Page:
The primary mission of the Federal Tobacco Control Strategy (FTCS), is to reduce tobacco-related death and disease among Canadians. Built on the tenets of prevention, protection, cessation (quitting smoking) and product regulation, the FTCS represents the most ambitious effort Canada has ever undertaken to fight the tobacco epidemic.
Canada is a world leader in tobacco control. Smoking attributable deaths have declined; cigarette sales have fallen by 30%; and for the first time in a decade, there has been a reduction in youth smoking rates.
Progress towards reducing tobacco consumption in Canada has been greater than anticipated. Most of the original FTCS objectives have already been met within less than the prescribed 10-year time frame. As a result, Health Canada has set a new prevalence goal and objectives for the remainder of the Strategy's tenure (April 1, 2007 to March 31, 2011).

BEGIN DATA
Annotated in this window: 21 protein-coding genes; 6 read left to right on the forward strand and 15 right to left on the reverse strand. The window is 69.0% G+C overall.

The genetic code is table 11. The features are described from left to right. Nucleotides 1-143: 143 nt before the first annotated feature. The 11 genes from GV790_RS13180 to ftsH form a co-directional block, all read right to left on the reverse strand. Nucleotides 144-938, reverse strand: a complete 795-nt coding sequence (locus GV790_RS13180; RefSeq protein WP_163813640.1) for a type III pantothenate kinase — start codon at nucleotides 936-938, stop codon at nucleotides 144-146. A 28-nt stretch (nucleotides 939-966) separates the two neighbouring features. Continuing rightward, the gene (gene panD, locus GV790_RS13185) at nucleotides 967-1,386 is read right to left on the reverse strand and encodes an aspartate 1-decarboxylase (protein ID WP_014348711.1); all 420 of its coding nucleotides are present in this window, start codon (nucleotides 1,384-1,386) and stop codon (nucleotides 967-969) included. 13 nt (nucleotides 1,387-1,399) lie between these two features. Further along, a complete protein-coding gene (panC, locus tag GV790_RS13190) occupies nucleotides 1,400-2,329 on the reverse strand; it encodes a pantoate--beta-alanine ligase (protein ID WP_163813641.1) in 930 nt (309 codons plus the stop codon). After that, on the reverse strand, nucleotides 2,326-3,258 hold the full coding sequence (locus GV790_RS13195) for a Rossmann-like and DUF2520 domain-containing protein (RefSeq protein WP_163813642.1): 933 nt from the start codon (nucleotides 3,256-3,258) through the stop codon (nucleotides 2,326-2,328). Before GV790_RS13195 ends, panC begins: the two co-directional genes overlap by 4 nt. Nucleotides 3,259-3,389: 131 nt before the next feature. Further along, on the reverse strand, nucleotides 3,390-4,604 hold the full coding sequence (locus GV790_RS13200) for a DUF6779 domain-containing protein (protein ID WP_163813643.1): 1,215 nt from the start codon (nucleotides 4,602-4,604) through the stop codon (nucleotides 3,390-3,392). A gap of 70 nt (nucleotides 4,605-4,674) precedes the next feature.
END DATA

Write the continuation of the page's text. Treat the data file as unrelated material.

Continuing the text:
The new goal of the Federal Tobacco Control Strategy is to reduce overall smoking prevalence from 19% (2006) to 12% (by 2011).
The new objectives are to:
The Strategy is directed at Canadians of all ages, with a particular emphasis on youth, young adults, First Nations, Inuit, and other Aboriginal groups.
Health Canada is the lead federal government department for Canada's Federal Tobacco Control Strategy, but the Strategy is championed by many parties working towards a reduction in tobacco use. Key federal partners in the Federal Tobacco Control Strategy are: Public Safety Canada (PS), the Royal Canadian Mounted Police (RCMP), the Office of the Director of Prosecutions (ODPP), the Canada Revenue Agency (CRA), and Canada Border Services Agency (CBSA). These departments support the FTCS objectives in monitoring and assessing contraband activities.
A strong relationship between federal, provincial and territorial governments ensures tobacco control efforts take place on a national scale. In addition, non-governmental organizations (NGOs), tobacco control researchers, academics, and community organizations have all helped to contribute to the success of tobacco control objectives in Canada.